One hallmark of nearly every project team is constant activity. Everyone is engaged and occupied with their tasks. They’re adjusting their workloads to ensure nothing falls behind and they maintain proactive communications across the various cross-functional sub-teams to move the project forward. But while these day-to-day efforts are an important component in success, PMs must be careful that they don’t confuse effort with the real bread and butter of project management: results.
It isn’t uncommon to encounter challenges during a project. Teams may lose a key member, putting additional work on everyone else, or a critical material might suddenly become unavailable. These problems are relatively routine and most PMs have the experience and resources to deal with the issues without derailing their project’s progress.
Has your project team ever overcommitted itself? It’s a surprisingly common problem. There are many ways a team can overcommit. Some promise to achieve too much. Others promise to deliver reasonable results on an unrealistic schedule. It’s also possible that a Project Team consistently meets expectations and sticks to the agreed-upon project timeframe, but at costs that exceed the approved budget parameters.
Information is one of the core pillars underpinning every successful project. With the evolution of technology and more compute power available than ever before, there’s little reason centers of excellence should continue to rely on data that may be days or even weeks old when it comes to identifying potential issues, forecasting activity schedules, making strategic decisions, and pouncing on opportunities in the marketplace.
In addition to the challenges project managers commonly face, initiatives that revolve around technology—upgrades, expansions, system replacements, etc.—bring their own unique obstacles. These can be especially difficult to navigate when you’re trying to execute a technology-related project in a non-technology organization. If a project that’s heavy on technology is on the horizon for your team, consider where roadblocks are likely to exist and the strategies that can help you overcome them.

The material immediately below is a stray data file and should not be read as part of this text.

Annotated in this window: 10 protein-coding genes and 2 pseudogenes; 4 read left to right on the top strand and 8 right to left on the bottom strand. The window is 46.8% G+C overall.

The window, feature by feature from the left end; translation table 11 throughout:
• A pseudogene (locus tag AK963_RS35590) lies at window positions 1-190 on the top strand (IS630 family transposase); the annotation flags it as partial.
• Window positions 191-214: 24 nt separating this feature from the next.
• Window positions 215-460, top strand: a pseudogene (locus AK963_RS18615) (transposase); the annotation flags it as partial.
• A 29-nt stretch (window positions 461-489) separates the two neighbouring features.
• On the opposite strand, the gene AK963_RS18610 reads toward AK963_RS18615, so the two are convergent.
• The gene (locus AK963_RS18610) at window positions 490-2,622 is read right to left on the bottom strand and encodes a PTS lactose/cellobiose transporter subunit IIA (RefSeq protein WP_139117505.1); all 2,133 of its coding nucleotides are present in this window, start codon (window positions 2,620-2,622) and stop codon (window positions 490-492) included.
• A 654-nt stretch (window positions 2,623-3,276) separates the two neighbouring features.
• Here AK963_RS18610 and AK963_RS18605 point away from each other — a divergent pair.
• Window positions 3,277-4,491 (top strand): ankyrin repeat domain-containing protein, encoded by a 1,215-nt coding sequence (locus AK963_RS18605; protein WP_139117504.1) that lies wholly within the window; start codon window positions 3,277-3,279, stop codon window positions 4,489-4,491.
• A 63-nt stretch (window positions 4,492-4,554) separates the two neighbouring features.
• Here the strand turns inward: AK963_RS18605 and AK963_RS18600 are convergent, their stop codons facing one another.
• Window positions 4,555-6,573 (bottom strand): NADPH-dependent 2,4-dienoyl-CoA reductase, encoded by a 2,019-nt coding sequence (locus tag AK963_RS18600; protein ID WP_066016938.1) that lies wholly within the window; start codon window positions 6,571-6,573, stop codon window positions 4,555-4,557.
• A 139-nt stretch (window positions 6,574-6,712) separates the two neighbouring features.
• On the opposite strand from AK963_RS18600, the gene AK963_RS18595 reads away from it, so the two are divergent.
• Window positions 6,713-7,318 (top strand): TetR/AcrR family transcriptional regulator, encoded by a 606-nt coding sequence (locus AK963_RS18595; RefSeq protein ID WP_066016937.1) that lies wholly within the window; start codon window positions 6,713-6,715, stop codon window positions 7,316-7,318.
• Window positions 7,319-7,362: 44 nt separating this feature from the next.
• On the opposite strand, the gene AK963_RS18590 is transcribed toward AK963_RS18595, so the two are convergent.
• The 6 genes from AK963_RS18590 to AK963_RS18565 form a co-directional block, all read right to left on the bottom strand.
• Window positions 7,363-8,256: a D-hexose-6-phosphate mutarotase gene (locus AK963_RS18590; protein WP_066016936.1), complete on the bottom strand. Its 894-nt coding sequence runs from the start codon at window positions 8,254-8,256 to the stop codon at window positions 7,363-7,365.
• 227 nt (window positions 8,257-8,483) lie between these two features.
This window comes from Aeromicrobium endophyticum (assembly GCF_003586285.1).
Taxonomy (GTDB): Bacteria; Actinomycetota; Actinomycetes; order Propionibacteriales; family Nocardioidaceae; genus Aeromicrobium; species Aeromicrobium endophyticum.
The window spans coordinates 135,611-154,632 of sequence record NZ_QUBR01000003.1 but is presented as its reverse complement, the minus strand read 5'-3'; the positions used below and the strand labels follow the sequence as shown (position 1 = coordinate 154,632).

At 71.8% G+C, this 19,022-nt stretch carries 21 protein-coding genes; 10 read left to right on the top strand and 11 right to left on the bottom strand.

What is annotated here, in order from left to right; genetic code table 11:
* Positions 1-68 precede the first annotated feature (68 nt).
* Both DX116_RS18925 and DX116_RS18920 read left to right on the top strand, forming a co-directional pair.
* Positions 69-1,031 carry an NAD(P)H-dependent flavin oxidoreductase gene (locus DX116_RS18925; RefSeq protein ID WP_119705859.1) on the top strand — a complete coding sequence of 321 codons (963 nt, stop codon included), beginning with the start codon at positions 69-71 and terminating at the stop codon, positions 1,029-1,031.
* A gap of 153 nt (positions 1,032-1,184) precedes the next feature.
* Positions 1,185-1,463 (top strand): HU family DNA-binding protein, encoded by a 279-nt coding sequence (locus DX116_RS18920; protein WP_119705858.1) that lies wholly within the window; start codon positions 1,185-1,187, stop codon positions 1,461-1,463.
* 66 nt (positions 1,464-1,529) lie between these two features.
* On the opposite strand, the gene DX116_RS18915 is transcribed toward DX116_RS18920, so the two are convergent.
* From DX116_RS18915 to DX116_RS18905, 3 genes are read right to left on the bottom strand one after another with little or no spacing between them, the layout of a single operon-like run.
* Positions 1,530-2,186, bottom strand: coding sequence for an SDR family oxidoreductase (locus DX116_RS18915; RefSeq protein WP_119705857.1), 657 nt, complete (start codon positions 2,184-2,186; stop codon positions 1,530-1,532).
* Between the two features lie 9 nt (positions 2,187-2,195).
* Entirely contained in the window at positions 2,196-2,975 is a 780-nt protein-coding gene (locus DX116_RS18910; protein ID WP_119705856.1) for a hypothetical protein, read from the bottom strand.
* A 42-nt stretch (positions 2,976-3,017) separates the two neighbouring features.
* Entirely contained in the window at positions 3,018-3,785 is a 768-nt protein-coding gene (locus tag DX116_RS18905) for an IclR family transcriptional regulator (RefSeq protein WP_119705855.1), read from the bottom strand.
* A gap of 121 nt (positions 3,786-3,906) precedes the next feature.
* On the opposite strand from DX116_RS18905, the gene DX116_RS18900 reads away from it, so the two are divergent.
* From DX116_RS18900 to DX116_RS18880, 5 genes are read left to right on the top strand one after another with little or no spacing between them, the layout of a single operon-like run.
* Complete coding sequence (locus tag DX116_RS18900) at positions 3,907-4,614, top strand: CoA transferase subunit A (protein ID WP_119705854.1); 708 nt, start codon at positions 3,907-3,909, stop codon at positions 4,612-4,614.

Companies worried about the future should instead turn their focus toward planning. Contingency planning has long been a core skill behind successful project management, and it’s a competency that organizations can turn to as the Brexit process moves forward. After reviewing the firm’s goals and where the changing environment might intersect (or interfere), project managers will be able to lay out several contingent paths that can guide the business through the uncertain years ahead, leaning toward one or another of these potential paths as information about the future becomes more clear.
Teams tasked with executing manufacturing projects have a lot on their plates. To get things underway as soon as possible, it can be tempting to skip over the development of a work breakdown structure and go right to carrying out tasks. But any perceived time savings gained by avoiding this step will quickly come back to haunt PMs, often in the form of delays, critical activity conflicts, and tasks left uncompleted.
Project managers essentially have two areas of focus when it comes to manpower support:
Knowing that they have enough of the right resources to execute the amount of work planned, ensuring they aren’t caught short-handed at a critical time.
Understanding when those resources are needed—and when they’re best used—so they don’t have expensive labor resources onsite without anything to do.
If the team isn’t adequately staffed with the right level of labor resources to complete the amount of work being scheduled, the activity durations will ultimately take longer. This often leads to some of the project’s scope being sacrificed toward the end of the project as the team runs out of time leading up to the target completion date.